Both phones have 5.7-inch screens, but the Nexus 6P is narrower. It’s slimmer at the sides but it’s also longer. So, if you’ve been worried about a phablet sticking out of your pocket, the Nexus 6P won’t solve things for you.
The newer phone feels nicer in the hands, to be fair. The metallic power button, for example, is a great design accent.
Compared to cheaper budget phones, the chamfered edges around the unibody aluminium frame also offer hints that this is a high-end phone.
Does the phone bend easily, as a video purports? Well, it doesn’t. It’s actually very solid. I tried bending it with my hands with considerable force. I don’t think it would bend if you took care of it like any other phone.
When it comes to the 12.3-megapixel main camera, I’m generally happy as well. Though Nexus phones have never been known for their image quality compared to more accomplished rivals from Apple and Sony, the Nexus 6P doesn’t fare too badly.
Taking a few quick shots, I’m happy to see colour come alive in them. I like that it can quickly adjust the white balance, especially when I’m shooting indoors with a mixture of light and dark in an afternoon.
I’d also caution that the phone doesn’t do close-ups as well as some of its rivals. Though it can generally focus pretty fast, if you aim for some depth of field in a picture by focusing on the nearby object, the camera often gets confused.
Here are some sample shots.
One thing to note is the lack of a memory card slot on the Huawei phone. As with other Nexus devices, Google wants you to use its cloud services.
Fortunately, Singapore users have the larger 64GB and 128GB options for the Nexus 6P, instead of the basic 32GB one. Go for the 128GB version if you have lots of photos and other stuff to bring around.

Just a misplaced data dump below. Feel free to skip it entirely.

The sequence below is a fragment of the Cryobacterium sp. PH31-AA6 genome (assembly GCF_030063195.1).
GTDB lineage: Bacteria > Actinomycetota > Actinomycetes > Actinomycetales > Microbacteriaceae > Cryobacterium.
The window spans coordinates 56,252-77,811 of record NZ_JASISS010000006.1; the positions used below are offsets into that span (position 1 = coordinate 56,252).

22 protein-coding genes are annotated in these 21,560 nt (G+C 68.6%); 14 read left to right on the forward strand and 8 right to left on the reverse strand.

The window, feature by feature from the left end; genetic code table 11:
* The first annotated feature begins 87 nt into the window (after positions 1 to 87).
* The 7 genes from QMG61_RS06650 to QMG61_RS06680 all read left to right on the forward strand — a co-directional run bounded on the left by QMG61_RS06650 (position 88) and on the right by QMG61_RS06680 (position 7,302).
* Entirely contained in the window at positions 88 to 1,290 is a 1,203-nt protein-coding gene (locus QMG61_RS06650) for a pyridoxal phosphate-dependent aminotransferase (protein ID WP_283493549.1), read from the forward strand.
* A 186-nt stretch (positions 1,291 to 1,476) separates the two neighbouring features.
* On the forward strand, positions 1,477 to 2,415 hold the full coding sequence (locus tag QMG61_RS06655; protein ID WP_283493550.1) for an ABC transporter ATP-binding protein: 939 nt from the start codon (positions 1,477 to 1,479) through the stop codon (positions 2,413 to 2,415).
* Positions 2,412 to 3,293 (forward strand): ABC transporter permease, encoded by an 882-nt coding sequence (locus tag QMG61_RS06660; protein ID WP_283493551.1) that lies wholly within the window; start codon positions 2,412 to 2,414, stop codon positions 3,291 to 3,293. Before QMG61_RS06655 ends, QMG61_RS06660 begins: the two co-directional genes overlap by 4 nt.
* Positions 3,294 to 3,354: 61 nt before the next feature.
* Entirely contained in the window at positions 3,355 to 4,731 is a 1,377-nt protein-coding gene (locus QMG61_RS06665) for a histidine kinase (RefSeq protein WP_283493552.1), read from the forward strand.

One thing I’m not crazy about are the speakers on the phone. Merely slits to let sound out, they churn out thin and uninspiring audio. Okay, at least they are front-facing and not firing the music down onto your desk.
If you’re more serious about quality, then plugging in a pair of earphones will surely help a lot. The quality is still not spectacular, but most people won’t complain.
To be fair, I won’t buy a Nexus phone for these qualities. It’s the interface and design that I’d be most concerned about, and in these areas, Huawei delivers as promised.
The Nexus 6P is a worthy phablet to join the growing line of Nexus devices, which includes last year’s large-screen Nexus 6 from Motorola.
Combining premium design, high-end hardware and a clean interface, the new phone will appeal to users who want Android’s flexibility and convenience.
There’s a price for this, of course. Huawei is selling the Nexus 6P close to what other phone makers would ask for their flagship models.
Get ready to pay S$899 for a 64GB model and S$999 for a 128GB option (add S$50 after the pre-order promotion expires by November 11).
Not cheap, for sure, but the latest Nexus phablet is definitely worth checking out.